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Stanisław Barańczak

1946 (Poznań) — 2014 (Newton, MA)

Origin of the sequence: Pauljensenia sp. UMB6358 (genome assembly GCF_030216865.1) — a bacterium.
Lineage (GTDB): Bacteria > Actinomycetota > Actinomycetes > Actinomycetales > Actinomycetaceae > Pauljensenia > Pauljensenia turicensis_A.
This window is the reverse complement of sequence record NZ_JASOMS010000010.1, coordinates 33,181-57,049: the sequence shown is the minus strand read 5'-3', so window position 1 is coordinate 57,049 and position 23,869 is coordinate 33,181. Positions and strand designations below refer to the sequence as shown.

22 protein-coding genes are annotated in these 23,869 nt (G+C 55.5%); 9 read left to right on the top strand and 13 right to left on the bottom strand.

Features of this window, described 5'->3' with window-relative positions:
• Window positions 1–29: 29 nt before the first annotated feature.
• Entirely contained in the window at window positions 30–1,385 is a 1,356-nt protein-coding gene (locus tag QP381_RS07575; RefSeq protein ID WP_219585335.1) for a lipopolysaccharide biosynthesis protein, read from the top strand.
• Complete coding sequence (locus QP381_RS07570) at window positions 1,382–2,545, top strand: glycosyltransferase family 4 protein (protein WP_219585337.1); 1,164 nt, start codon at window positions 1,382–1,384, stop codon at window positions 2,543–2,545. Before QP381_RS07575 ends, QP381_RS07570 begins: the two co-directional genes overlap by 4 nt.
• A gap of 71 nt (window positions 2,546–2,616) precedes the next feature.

a Polish poet, translator, literary critic, essayist, editor, literary and translation scholar, who taught at Harvard University from 1991. One of the main figures of the “New Wave” or “1968” generation of poets whose work was linguistic in form and highly political in message. Barańczak, a lecturer at the Poznań University, was engaged in political and cultural underground activities in Poland on the 1970. He was a co-founder of the Committee for the Defense of the Workers (KOR) and of the clandestine magazine Zapis; these activities resulted in his losing his academic position. Barańczak started translating poetry from English and Russian very early in his career and was part of the Poznań school of translation and Edward Balcerzan’s research centre, which influenced his concepts in poetry translation. In 1981, he was appointed as professor of Polish at Harvard and taught there for the next 20 years. This was the period of his very active work as poetry translator both form Polish into English (for instance, he co-translated Wisława Szymborska with Clare Cavanagh and Jan Kochanowski with Seamus Heaney) and from English into Polish. His translations, ranging from Shakespearian canon through the Metaphysical Poets, Emily Dickinson, Seamus Heaney to Elizabeth Bishop and Ogden Nash, became canonical in Poland. Barańczak’s work in translation theory were linked with his practice and often written on the basis of his own experience. This is well represented in his “Small, but maximalist translatological manifesto” (1990), where the argument is illustrated by examples from his own translations discussed against the backdrop of other renditions. His most important essays on translation are collected in a volume entitled Ocalone w tłumczeniu (Saved in Translation, 1992). His books published in English include A Fugitive from Utopia: The Poetry of Zbigniew Herbert (Harvard UP, 1987) and Breathing Under Water and Other Eastern European Essays Harvard UP, 1990).